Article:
Dear President Bush

"A recent study by McKinzey & Co. found that every manufacturing job in the State of California is worth 3.5 jobs to the rest of the economy. Put simply, a manufacturing job is worth more to the economy than most other types of jobs."


Facebook Share Icon LinkedIn Share Icon Twitter Share Icon Share by EMail icon Print Icon

Good Day, President George Bush, with the highest respect,

I would like to share my feelings with you, and explain why they have changed aboutthe American dream I grew up believing. I also would like to give you my suggestions on how to improve the economy, the future and regain belief in the America dream.

I was born in Chicago in 1965. My dad, a father of five, was a family provider, worked in a factory everyday, delivered milk in the mornings and drove cabs in the evenings for additional income. My mom was a homemaker, a business entrepreneur and a waitress part-time. My parents worked very hard to live out their American dream by having children and doing the things that families do: vacations, family outings, holidays, etc. They raised their children to believe that anything is possible and all goals are achievable in America through honesty, hard work and determination.

As I reached adulthood I wanted to follow my parents' example. I finished high school, went to trade school and took college courses. I set my goals for a simple content life, a wife, a family, a home and, if I was lucky enough, a hobby.

I have built a strong career and support my American Dream. I am a mechanical person; my hands are my gift. I am a certified American moldmaker CNC machinist, programmer/operator.

Over the years, I chose to stay with the CNC machining centers as my specialized skill. I was always in top demand. I had a good work ethic and put quality and pride into every job. But, as time went on I realized that the demand was thinning and cheap labor was threatening American workers.

I understood that I would need to advance to a higher level in the industry if I wanted to retain the income I worked so hard to achieve. I advanced to management levels. In the 1990s, I saw a tremendous value reduction in the industry. Companies couldn't afford top paid tradesman anymore and as the trade was weakening so was my paycheck.

I had always wanted to own and operate my own organization. Deciding that I would plan and create my own future, I drew up my business plan and then realized it was too far out of reach. The plan went into a closet for the next several years.

I continued to work in the trade for far less than I thought I was worth, faithfully thinking things would get better but nothing did; it got worse to the point that there were no jobs.

When I was thirty-five, I felt that I was mature enough to take my chances and open my own shop. I took a few thousand dollars I had saved over the years and borrowed twenty thousand more. Soon after, the manufacturing/mold building industry completely dried up-to the worst it had ever been. I worked day and night, often with no sleep, for three and half years, creating and establishing, a state-of-the-art facility with two Mazak CNC machines, and tooling and computer supporting software. Today, I am a small, established, reputable start-up company, employing two top contract tradesman.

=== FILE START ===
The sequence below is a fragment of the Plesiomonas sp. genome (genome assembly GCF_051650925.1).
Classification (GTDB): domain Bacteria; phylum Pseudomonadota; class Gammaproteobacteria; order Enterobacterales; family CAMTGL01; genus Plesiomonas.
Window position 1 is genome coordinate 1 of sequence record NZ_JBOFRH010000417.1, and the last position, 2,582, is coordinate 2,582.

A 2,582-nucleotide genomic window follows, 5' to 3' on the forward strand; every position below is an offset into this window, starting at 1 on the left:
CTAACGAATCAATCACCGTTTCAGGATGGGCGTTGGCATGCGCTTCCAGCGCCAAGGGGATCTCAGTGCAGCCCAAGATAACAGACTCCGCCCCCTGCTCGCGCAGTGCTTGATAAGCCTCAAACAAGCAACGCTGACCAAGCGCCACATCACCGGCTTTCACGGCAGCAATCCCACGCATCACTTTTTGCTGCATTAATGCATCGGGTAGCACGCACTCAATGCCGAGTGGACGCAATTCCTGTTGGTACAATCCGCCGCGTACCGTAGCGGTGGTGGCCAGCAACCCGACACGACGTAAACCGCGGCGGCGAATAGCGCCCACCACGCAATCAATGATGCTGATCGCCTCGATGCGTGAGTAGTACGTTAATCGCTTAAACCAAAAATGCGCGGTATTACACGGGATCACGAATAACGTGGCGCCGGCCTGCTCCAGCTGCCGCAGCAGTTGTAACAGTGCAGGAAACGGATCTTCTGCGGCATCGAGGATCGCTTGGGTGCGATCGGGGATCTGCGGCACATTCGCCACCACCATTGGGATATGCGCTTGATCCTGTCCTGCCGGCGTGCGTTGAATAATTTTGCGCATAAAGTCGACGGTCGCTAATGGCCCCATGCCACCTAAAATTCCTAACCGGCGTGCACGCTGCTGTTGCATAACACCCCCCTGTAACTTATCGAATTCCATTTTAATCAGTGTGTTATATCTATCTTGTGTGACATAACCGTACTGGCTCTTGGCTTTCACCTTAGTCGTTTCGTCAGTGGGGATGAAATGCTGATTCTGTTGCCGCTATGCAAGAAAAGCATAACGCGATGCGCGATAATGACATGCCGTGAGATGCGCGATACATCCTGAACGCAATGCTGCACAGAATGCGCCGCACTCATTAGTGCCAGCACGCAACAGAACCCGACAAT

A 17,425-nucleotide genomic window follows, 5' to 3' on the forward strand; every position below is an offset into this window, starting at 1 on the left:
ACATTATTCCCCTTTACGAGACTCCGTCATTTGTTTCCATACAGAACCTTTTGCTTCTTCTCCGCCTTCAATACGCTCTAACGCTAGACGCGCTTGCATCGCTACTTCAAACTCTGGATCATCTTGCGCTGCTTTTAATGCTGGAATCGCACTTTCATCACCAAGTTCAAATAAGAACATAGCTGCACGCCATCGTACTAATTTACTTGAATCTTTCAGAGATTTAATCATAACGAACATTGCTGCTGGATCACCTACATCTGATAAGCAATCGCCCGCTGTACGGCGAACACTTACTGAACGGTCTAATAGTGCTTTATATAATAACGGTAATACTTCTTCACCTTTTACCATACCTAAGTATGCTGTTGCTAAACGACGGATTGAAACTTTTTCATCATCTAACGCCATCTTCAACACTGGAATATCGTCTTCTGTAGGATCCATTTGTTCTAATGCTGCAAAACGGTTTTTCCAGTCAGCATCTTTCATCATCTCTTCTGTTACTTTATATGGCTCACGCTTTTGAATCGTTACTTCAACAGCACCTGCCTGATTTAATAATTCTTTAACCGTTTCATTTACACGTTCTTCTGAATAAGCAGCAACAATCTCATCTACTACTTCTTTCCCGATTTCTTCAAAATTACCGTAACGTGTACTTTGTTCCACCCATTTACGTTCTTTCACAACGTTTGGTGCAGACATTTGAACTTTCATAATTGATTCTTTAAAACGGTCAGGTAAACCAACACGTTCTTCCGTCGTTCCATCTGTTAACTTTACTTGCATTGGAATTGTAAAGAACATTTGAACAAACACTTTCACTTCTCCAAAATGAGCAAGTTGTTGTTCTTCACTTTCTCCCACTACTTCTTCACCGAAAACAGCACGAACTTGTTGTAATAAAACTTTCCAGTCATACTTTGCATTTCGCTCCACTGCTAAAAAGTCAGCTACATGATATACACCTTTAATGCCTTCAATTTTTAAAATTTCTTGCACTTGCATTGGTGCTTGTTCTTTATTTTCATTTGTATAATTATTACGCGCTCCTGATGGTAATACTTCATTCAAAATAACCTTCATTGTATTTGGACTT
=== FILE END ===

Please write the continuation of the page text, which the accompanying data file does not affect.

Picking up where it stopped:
Typically recessions don't last for three years, I have financed the short fall of my company for two and half years. Just before my personal finances became depleted, I managed to get my company to self-sustain. I have done this by working 140 hours a week and averaging minimum wages. I am on continuous overload trying to run, operate and sustain my investment in my American company.

The manufacturing industry in this country has become so undervalued that machines need to run 24/7/365, just to break even. Jobs are quoted so cheaply that there are no revenues to pay for night shift employees, and there are no profits, health insurance or benefits for team employees.

With the hope of regaining my belief in the America dream, I can only continue on and hope that things get better. To expect to get a personal reply to this personal letter would be the impossible. I pray that change for a better future is not as impossible.

I don't know much about politics or history, but I do know that I voted for you. I believed that you would make things right. I believed that you would implement a fair trade agreement through which we would be given a fair playing field. After all, we do have the weight of the world on our shoulders slowing us down.

I can only suggest that we put American manufacturing factories back to work. That is how we built America, and that is how we will continue to build America. I have done everything a loyal American can do. It is now in the hands of the U.S. to be loyal to its supporting Americans.

It's been said that our manufacturing industry is hemorrhaging in this country. My heart is hemorrhaging for every working American. Please, make this change happen. Please, re-kinder the American dream before we all find ourselves un-united and standing alone.

Michael Edward Mirante
M & M Tooling, Inc. (Wood Dale, IL)

Related Topics